Barbaresco’s differences start with her hills. With most vineyards sitting between 150 to 350 metres, they are lower lying, softer and less steep than Barolo’s. But they are no less stunning. Driving around the region feels like riding the ocean’s waves. The roads twist and turn to reveal one magnificent site after another, all of varying aspects. Furthermore, Barbaresco sits closer to the Tanaro River than Barolo, resulting in a gentler microclimate, yet a greater abundance of Piemonte’s signature mysterious fog.
Digging deeper, soil is another factor. Mainly of Tortonian origin, Barbaresco’s blue grey marls are rich in magnesium and manganese and tend to produce earlier maturing wines. While Barolo equally lays claim to Tortonian-era dirt as well, it also boasts a significant portion of older soils formed in the Serravallian period. Less compact and less fertile, they are associated with the unyielding wines from the Serralunga township — the epitome of Barolo’s powerful, backward image. Barbaresco’s more precocious disposition is reflected in the denomination’s aging requirements — two years as opposed to Barolo’s three.
Barbaresco and Barolo are sufficiently different that they should be considered independently, particularly when it comes to vintage. 2014 was challenging for both but Barbaresco managed to dodge the hail that devastated Barolo. It also endured less rain, with none in the weeks leading up to harvest. Barolo was not so lucky. Conversely, in the highly touted 2010 vintage, it is arguable that Barolo has the edge over Barbaresco.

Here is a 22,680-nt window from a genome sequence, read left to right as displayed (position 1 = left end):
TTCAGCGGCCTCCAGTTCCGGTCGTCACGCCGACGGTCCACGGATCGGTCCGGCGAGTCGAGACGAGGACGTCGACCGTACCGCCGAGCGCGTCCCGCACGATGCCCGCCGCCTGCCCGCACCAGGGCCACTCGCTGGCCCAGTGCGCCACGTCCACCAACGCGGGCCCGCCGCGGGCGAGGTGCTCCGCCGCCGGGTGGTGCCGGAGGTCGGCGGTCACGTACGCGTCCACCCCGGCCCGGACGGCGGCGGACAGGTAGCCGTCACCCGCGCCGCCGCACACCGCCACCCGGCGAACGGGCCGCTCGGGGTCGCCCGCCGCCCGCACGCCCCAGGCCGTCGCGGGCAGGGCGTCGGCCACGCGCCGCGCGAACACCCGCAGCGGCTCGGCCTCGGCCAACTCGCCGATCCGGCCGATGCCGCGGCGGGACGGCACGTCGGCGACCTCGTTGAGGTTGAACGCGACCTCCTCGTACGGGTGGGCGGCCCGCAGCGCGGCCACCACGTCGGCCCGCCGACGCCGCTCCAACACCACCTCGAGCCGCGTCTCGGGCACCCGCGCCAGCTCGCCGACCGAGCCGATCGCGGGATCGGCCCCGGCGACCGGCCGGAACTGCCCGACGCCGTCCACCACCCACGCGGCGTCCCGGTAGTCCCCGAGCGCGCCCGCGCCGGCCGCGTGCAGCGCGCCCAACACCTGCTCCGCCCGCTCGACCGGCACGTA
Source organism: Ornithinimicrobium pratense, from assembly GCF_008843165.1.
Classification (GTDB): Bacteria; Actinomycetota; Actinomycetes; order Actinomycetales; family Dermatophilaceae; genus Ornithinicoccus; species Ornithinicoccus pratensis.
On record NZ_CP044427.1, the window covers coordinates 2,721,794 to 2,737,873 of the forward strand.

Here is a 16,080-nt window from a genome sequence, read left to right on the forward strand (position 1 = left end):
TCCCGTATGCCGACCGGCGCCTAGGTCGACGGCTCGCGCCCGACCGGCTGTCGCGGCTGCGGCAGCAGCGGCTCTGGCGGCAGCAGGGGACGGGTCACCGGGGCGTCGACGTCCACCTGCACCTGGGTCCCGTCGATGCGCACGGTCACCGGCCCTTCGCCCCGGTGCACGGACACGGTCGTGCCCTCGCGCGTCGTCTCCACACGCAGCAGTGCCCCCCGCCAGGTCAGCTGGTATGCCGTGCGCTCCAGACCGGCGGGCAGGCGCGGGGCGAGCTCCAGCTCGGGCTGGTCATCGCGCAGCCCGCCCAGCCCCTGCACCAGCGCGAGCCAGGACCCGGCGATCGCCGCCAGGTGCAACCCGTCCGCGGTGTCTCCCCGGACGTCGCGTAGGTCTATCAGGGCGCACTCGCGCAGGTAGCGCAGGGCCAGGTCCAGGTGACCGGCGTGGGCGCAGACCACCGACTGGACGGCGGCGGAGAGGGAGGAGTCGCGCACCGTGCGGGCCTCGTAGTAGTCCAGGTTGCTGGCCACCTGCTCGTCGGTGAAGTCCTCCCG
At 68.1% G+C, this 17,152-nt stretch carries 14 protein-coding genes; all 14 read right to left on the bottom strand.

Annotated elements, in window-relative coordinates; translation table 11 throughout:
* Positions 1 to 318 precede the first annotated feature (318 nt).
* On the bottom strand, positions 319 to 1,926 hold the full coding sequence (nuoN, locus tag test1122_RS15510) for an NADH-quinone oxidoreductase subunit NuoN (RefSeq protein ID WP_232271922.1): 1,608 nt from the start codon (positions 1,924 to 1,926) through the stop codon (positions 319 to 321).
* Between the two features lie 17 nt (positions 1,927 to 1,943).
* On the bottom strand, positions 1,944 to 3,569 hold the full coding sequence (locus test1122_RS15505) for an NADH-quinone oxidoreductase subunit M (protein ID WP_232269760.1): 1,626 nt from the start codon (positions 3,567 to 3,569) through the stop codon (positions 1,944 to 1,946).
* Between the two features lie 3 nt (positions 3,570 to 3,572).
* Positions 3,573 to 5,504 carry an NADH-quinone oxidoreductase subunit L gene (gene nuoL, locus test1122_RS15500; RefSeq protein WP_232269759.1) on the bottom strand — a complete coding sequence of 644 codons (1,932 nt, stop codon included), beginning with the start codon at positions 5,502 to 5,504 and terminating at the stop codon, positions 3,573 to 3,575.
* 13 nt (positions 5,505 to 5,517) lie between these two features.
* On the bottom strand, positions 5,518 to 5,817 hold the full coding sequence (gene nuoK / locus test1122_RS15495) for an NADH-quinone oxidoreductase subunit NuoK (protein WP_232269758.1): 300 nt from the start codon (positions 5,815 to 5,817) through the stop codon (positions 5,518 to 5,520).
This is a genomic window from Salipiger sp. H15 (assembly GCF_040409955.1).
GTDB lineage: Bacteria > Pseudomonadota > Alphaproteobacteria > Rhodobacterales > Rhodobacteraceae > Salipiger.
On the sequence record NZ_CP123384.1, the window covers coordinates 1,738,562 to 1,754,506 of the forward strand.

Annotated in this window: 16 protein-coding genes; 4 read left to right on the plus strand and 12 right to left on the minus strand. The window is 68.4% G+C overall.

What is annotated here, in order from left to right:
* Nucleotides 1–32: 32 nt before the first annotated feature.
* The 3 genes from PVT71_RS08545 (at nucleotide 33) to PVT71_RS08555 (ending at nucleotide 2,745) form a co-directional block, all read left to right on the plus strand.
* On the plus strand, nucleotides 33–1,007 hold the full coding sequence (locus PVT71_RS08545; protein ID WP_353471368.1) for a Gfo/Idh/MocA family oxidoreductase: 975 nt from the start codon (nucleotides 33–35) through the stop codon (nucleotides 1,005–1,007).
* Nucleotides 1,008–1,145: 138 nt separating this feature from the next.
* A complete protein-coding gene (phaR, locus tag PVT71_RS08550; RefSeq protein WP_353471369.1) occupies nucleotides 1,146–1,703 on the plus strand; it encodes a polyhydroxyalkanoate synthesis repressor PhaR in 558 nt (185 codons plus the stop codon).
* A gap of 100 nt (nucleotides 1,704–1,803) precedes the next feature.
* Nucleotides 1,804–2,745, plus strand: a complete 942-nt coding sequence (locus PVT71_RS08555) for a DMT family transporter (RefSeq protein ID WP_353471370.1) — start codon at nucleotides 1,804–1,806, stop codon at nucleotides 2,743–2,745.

Rizzi Barbaresco DOCG Nervo 2015 ($45)
Treiso’s Nervo cru is unique in Barbaresco. The soil has Serravallian elements — more sand and less clay — and the slope is impossibly steep. Gorgeous aromas of pure cherry and strawberry waft from the glass. While this wine can be a bit bony in cool years, the generous 2015 vintage has given it just enough padding to balance the nervous acidy and linear tannins. Brilliant texture, energy and brightness!
Rizzi Barbaresco DOCG Pajorè 2015 ($50)